Spirit Sightings

January 25, 2015: Embracing the Tension

From Fraser Macnaughton

How far the world come from the time of the psalmist, who put his trust in God. Today, we put our trust in money making. And how much has this obsession to make more and more money contributed to the ever increasing gap between rich and poor?

According to a report that appeared in the Guardian, “Billionaires and politicians gathering in Switzerland will come under pressure to tackle rising inequality after a study found that – on current trends – by next year, 1% of the world’s population will own more wealth than the other 99%.Ahead of this week’s annual meeting of the World Economic Forum in the ski resort of Davos, the anti-poverty charity Oxfam said it would use its high-profile role at the gathering to demand urgent action to narrow the gap between rich and poor.”

Using data from Credit Suisse’s latest global wealth report, the charity warns that rising inequality is holding back the fight against global poverty at a time when more than a billion people still live on less than $1.25 (83p) a day. The report also warns that global wealth “is becoming increasing concentrated among a small, wealthy elite.”

The executive director of Oxfam, Winnie Byanyima, said, “The scale of global inequality is quite simply staggering, and despite the issues shooting up the global agenda, the gap between the richest and the rest is widening fast. Failure to tackle inequality will set the fight against poverty back decades.”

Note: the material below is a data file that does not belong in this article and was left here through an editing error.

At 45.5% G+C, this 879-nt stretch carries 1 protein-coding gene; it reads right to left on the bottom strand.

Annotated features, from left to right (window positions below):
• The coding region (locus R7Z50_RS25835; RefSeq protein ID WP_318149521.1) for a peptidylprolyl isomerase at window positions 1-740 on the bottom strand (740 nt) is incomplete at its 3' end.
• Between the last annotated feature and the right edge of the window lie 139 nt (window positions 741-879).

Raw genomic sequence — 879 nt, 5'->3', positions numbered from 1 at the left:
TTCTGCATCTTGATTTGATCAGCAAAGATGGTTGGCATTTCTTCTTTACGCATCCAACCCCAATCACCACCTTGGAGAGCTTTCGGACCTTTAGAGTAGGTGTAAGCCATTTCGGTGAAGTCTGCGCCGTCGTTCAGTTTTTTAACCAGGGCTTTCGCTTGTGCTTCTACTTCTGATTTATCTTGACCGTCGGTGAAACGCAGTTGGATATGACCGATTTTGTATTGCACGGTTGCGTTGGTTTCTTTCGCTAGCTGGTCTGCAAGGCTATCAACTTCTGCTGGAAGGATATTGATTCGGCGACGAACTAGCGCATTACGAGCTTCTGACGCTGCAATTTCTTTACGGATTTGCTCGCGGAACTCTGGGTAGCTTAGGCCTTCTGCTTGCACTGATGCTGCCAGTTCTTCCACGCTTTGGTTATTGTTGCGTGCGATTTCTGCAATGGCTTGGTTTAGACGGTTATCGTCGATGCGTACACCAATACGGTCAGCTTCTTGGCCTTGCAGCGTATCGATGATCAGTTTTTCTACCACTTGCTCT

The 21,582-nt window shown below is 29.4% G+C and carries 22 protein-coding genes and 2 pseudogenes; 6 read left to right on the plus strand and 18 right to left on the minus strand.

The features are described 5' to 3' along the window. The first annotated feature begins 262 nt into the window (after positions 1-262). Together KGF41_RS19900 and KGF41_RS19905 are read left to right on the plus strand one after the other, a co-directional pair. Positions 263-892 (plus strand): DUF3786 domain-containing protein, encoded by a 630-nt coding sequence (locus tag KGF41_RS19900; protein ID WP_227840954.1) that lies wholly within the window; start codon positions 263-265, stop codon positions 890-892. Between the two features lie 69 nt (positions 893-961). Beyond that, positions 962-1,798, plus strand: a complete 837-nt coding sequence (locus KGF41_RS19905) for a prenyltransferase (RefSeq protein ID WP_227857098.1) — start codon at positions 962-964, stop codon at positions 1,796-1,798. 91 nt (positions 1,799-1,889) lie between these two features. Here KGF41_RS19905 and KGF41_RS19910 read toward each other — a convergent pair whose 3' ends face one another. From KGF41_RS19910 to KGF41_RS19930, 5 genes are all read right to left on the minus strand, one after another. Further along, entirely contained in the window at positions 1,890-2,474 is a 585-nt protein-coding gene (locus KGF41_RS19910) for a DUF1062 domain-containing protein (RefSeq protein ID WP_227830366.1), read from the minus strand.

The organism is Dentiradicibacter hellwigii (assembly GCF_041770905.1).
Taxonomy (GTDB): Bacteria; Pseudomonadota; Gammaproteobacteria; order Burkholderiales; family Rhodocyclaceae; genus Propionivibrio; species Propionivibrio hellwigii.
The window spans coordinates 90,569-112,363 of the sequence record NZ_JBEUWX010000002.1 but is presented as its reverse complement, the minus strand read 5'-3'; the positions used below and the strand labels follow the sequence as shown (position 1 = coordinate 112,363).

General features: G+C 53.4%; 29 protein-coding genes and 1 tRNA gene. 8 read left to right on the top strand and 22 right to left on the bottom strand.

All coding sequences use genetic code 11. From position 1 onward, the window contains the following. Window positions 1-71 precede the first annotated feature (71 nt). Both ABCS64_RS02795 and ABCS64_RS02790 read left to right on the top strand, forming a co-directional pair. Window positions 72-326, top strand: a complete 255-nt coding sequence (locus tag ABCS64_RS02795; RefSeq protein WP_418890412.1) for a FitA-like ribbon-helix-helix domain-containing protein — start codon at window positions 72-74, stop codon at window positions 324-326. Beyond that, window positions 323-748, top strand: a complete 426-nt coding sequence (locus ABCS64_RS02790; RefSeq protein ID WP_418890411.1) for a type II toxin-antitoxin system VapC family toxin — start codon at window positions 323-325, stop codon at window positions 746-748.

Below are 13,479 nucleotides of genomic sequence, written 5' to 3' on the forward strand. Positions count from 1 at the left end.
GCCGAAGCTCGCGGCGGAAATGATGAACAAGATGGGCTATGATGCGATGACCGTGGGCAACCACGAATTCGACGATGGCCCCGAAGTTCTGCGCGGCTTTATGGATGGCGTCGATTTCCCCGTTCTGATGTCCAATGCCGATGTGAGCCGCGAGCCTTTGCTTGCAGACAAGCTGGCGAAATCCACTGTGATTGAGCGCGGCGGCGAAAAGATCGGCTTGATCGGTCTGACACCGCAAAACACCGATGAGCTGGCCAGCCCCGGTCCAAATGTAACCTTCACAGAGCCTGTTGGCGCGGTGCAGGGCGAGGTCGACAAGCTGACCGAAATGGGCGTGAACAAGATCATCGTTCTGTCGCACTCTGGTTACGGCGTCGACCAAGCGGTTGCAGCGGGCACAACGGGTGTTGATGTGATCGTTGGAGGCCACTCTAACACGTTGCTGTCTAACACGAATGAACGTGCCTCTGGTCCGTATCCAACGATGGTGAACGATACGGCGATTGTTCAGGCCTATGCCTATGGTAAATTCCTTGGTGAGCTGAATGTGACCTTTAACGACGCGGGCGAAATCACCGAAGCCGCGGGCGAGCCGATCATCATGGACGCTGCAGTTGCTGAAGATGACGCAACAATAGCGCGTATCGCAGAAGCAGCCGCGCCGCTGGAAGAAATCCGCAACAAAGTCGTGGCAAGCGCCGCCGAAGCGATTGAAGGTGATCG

She went on. “We want to bring a message from the people in the poorest countries in the world to the forum of the most powerful business and political leaders. The message is that rising inequality is dangerous. It’s bad for growth and it’s bad for governance. We see a concentration of wealth capturing power and leaving ordinary people voiceless and their interests uncared for.”

There is a growing clamour for inequality to move up the political agenda as evidence increases that it holds back economic development. Oxfam itself has published a seven-point plan that includes issues such as tax dodging by corporations and rich individuals; increased investment in universal, free public services, such as health and education; the introduction of minimum wages and a move towards a living wage for all workers; and ensuring adequate safety-nets for the poorest, including a minimum-income guarantee.

Explore… Psalm 62:5–12

  • In what ways can your faith group highlight income inequality issues in your community?
  • How can we engage in election campaigns and make economic issues of poverty important policy issues for national and local politicians?
  • To what extent should faith groups be getting involved in the politics of power, as opposed to “sticking to matters of faith”?

Prayer links…

We call to mind that Jesus talked much about bringing life in abundance to all. May we, each in our own way and collectively, work to bring that call to fruition, to speak to the powerful and challenge the seemingly accepted norms of society. Amen.

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